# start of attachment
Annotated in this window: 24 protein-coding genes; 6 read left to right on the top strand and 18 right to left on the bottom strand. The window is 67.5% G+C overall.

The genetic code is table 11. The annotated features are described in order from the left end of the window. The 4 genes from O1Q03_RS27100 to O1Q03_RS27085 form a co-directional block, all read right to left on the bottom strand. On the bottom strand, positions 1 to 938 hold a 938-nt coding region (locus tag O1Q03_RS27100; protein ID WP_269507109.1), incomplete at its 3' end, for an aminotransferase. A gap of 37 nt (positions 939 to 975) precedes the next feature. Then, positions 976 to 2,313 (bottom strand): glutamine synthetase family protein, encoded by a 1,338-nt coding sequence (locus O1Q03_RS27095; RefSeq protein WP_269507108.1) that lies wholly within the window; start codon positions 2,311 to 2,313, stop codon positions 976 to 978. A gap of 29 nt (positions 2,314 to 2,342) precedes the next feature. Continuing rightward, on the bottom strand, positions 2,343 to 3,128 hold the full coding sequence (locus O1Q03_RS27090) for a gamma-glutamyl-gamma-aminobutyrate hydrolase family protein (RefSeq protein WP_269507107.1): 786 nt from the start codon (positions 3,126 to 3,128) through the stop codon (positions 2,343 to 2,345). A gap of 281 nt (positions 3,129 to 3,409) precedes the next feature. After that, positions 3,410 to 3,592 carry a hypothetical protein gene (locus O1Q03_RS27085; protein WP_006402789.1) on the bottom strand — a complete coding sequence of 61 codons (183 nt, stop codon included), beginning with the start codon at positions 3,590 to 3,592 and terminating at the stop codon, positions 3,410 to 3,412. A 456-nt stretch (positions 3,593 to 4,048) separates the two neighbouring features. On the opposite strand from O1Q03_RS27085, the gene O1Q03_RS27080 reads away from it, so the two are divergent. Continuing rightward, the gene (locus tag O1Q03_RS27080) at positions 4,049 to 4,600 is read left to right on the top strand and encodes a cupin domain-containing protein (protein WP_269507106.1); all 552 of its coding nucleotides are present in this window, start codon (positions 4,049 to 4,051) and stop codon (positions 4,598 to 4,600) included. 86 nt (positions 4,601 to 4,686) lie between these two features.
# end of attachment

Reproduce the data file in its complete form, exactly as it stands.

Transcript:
Annotated in this window: 24 protein-coding genes; 6 read left to right on the top strand and 18 right to left on the bottom strand. The window is 67.5% G+C overall.

The genetic code is table 11. The annotated features are described in order from the left end of the window. The 4 genes from O1Q03_RS27100 to O1Q03_RS27085 form a co-directional block, all read right to left on the bottom strand. On the bottom strand, positions 1 to 938 hold a 938-nt coding region (locus tag O1Q03_RS27100; protein ID WP_269507109.1), incomplete at its 3' end, for an aminotransferase. A gap of 37 nt (positions 939 to 975) precedes the next feature. Then, positions 976 to 2,313 (bottom strand): glutamine synthetase family protein, encoded by a 1,338-nt coding sequence (locus O1Q03_RS27095; RefSeq protein WP_269507108.1) that lies wholly within the window; start codon positions 2,311 to 2,313, stop codon positions 976 to 978. A gap of 29 nt (positions 2,314 to 2,342) precedes the next feature. Continuing rightward, on the bottom strand, positions 2,343 to 3,128 hold the full coding sequence (locus O1Q03_RS27090) for a gamma-glutamyl-gamma-aminobutyrate hydrolase family protein (RefSeq protein WP_269507107.1): 786 nt from the start codon (positions 3,126 to 3,128) through the stop codon (positions 2,343 to 2,345). A gap of 281 nt (positions 3,129 to 3,409) precedes the next feature. After that, positions 3,410 to 3,592 carry a hypothetical protein gene (locus O1Q03_RS27085; protein WP_006402789.1) on the bottom strand — a complete coding sequence of 61 codons (183 nt, stop codon included), beginning with the start codon at positions 3,590 to 3,592 and terminating at the stop codon, positions 3,410 to 3,412. A 456-nt stretch (positions 3,593 to 4,048) separates the two neighbouring features. On the opposite strand from O1Q03_RS27085, the gene O1Q03_RS27080 reads away from it, so the two are divergent. Continuing rightward, the gene (locus tag O1Q03_RS27080) at positions 4,049 to 4,600 is read left to right on the top strand and encodes a cupin domain-containing protein (protein WP_269507106.1); all 552 of its coding nucleotides are present in this window, start codon (positions 4,049 to 4,051) and stop codon (positions 4,598 to 4,600) included. 86 nt (positions 4,601 to 4,686) lie between these two features.